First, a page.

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Case Study in Efficiency: SOM's Diagonal Tower in South Korea

Case Study in Efficiency:  SOM's Diagonal Tower in South Korea | ArquitecturaITESO | Scoop.it

SOM’s Diagonal Tower in Yongsan International Business District of Seoul, South Korea, is a case study in efficiency – the 343 meter tall tower successfully minimizes wind loads, reduces construction costs, provides dramatic views and meets strict energy codes by integrating massing, structure and performance.

 

The design of this landmark skyscraper, with glazed triangular facets, employs passive environmental control strategies within and on the façade – sunshades are positioned at varying angles on each building exposure, mitigating heat gain in the summer and permitting direct sunlight to warm the building’s interiors during the cold winter months. Triple pane glazed exterior curtain wall decreases energy loss, while active chilled beam system surpasses traditional air driven systems, using water as a medium for transferring heating and cooling energy, which results in less energy consumption along with great environmental comfort for building users...

 


Via Lauren Moss
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Natalie Curtis's curator insight, March 22, 2013 9:10 AM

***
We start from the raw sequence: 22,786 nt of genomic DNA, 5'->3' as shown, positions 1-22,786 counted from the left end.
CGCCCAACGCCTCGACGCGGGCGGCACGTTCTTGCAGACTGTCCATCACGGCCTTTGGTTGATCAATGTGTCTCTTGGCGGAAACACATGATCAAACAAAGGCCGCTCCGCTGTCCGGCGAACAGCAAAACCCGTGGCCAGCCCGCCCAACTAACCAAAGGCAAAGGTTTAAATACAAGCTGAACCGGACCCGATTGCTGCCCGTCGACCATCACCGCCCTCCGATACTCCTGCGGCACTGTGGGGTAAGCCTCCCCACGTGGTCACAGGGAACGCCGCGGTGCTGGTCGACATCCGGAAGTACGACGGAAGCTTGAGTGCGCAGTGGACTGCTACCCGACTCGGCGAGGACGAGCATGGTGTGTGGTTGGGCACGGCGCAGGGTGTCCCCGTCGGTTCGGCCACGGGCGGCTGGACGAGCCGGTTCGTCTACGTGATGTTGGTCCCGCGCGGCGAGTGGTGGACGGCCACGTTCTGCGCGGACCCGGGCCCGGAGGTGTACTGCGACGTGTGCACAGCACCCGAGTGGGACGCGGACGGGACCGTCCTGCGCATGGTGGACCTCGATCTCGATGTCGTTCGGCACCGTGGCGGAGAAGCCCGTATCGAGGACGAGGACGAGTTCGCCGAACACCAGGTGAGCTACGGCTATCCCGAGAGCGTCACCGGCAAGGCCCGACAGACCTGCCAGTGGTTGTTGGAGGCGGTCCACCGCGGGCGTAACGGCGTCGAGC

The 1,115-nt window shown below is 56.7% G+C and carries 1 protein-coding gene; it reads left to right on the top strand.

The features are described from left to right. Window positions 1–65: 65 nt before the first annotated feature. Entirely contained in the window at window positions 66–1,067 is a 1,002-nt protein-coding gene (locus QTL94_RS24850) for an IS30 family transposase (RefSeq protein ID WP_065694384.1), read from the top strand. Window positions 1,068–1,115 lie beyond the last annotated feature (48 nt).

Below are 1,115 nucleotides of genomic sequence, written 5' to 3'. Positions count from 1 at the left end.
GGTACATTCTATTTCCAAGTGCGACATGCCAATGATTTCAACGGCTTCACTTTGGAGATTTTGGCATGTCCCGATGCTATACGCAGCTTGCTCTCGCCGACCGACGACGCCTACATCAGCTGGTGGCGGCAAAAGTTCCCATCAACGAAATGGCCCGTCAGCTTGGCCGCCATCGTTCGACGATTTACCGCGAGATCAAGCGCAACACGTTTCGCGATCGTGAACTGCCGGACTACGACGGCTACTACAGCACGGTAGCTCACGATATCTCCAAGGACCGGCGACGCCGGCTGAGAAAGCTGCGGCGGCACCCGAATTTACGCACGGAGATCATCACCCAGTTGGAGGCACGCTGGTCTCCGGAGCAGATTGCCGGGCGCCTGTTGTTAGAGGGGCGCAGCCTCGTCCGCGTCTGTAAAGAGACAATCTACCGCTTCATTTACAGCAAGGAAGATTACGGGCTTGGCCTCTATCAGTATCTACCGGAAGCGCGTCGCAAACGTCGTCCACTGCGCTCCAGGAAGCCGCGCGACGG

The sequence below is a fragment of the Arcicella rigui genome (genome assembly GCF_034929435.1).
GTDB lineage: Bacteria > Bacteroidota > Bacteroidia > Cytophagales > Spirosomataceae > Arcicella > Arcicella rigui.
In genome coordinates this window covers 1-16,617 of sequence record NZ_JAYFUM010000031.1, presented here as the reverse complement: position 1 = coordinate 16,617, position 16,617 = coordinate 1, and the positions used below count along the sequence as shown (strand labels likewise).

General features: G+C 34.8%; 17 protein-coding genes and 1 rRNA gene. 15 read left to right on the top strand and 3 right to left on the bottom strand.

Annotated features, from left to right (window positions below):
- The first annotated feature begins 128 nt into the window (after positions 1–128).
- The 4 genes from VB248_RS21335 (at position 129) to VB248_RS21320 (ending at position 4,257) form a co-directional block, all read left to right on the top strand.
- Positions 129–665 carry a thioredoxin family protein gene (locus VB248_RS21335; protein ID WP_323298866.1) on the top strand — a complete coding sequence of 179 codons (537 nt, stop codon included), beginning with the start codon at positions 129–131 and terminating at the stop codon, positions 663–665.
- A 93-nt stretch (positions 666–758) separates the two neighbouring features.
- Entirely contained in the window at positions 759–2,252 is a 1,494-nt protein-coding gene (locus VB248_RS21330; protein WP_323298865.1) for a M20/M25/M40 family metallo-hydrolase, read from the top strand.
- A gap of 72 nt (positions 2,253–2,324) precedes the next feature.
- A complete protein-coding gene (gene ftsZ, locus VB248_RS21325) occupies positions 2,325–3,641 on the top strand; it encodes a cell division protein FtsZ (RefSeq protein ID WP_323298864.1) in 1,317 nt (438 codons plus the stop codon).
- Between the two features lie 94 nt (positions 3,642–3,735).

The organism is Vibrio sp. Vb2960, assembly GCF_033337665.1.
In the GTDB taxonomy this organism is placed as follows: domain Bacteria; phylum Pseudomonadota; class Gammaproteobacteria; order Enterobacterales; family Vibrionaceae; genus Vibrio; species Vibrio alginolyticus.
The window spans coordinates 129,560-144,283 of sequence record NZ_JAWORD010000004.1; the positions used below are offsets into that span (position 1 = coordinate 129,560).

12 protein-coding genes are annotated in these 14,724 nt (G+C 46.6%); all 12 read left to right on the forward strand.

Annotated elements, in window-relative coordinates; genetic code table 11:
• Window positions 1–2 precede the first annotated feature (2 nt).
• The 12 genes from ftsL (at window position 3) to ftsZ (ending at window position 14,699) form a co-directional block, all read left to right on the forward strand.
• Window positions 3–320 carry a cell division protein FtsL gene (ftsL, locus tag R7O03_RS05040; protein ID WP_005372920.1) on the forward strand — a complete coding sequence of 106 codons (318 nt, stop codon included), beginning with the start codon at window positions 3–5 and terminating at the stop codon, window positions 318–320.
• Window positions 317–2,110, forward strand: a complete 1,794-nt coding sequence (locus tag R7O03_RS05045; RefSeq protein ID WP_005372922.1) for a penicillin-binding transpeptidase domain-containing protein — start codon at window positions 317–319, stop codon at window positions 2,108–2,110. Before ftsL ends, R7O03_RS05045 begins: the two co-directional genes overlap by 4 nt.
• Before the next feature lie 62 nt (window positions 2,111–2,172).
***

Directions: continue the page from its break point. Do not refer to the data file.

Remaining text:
A really interesting and amazing building. Very self sufficient and really quite fascinating. It's enery-efficient and great to look at simultaneously.

Kang ji yun 's curator insight, May 25, 2013 11:59 PM

It is very wonderful building!! when it comes to the diagonal tower, it serves more than visual stimuli. Even though the Diagonal Tower is similar to Norman Foster's Hearst Tower in New York, it's megaframe reduces the amount of steel required by over 25% when compared to conventionally framed buildings.

Amelia's comment, May 26, 2013 9:59 AM
I hope we have one also in Daejeon.. hehe..
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'Tind' Prefab Houses by Stockholm-based Design Studio Claesson Koivisto Rune

'Tind' Prefab Houses by Stockholm-based Design Studio Claesson Koivisto Rune | ArquitecturaITESO | Scoop.it

Stockholm-based studio claesson koivisto rune have has created 3 sleek typologies for prefabricated homes that draw from the distinctly scandinavian landscape and approach to efficient living.


The 'Tind' residences draw their name from the norwegian word for 'mountain peak', a concept informed by the remarkable lack of sharp pointed peaks in scandinavian mountain systems. The softened edges of the range lend the landscape a particular beauty that finds its way into the architecture in the form of a truncated, single pitch roof. Floor-grazing windows are relegated to major walls and all apertures lie flush with light-drenched interiors. Rather than a perforated volume, the home is a rhythmic composition of built material and void, and despite the various models of kit houses, every interior is organized by a central entrance way or staircase and seeks to blur notions of interior and exterior.

While prefabricated homes have many historical iterations, the architectural integrity of the 'Tind' series is preserved through culturally relevant approaches to living...


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